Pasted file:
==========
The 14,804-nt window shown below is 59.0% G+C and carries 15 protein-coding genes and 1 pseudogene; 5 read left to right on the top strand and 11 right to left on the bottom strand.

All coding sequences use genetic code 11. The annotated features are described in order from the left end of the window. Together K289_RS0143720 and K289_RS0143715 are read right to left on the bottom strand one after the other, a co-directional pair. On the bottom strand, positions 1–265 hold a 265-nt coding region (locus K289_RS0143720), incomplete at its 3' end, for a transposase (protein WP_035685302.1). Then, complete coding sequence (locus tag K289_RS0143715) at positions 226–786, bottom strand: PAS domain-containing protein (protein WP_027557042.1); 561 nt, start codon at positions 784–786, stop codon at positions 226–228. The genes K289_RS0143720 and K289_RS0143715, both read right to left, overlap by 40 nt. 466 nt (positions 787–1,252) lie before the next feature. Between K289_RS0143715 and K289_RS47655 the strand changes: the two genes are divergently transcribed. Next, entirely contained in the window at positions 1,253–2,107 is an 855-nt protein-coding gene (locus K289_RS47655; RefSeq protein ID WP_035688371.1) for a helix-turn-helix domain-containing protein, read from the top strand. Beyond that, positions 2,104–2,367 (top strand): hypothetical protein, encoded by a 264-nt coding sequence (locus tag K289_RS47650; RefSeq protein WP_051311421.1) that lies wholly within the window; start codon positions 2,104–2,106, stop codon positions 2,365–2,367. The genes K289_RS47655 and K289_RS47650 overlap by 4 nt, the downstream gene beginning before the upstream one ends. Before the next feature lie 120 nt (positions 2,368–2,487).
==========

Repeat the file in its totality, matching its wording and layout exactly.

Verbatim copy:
The 14,804-nt window shown below is 59.0% G+C and carries 15 protein-coding genes and 1 pseudogene; 5 read left to right on the top strand and 11 right to left on the bottom strand.

All coding sequences use genetic code 11. The annotated features are described in order from the left end of the window. Together K289_RS0143720 and K289_RS0143715 are read right to left on the bottom strand one after the other, a co-directional pair. On the bottom strand, positions 1–265 hold a 265-nt coding region (locus K289_RS0143720), incomplete at its 3' end, for a transposase (protein WP_035685302.1). Then, complete coding sequence (locus tag K289_RS0143715) at positions 226–786, bottom strand: PAS domain-containing protein (protein WP_027557042.1); 561 nt, start codon at positions 784–786, stop codon at positions 226–228. The genes K289_RS0143720 and K289_RS0143715, both read right to left, overlap by 40 nt. 466 nt (positions 787–1,252) lie before the next feature. Between K289_RS0143715 and K289_RS47655 the strand changes: the two genes are divergently transcribed. Next, entirely contained in the window at positions 1,253–2,107 is an 855-nt protein-coding gene (locus K289_RS47655; RefSeq protein ID WP_035688371.1) for a helix-turn-helix domain-containing protein, read from the top strand. Beyond that, positions 2,104–2,367 (top strand): hypothetical protein, encoded by a 264-nt coding sequence (locus tag K289_RS47650; RefSeq protein WP_051311421.1) that lies wholly within the window; start codon positions 2,104–2,106, stop codon positions 2,365–2,367. The genes K289_RS47655 and K289_RS47650 overlap by 4 nt, the downstream gene beginning before the upstream one ends. Before the next feature lie 120 nt (positions 2,368–2,487).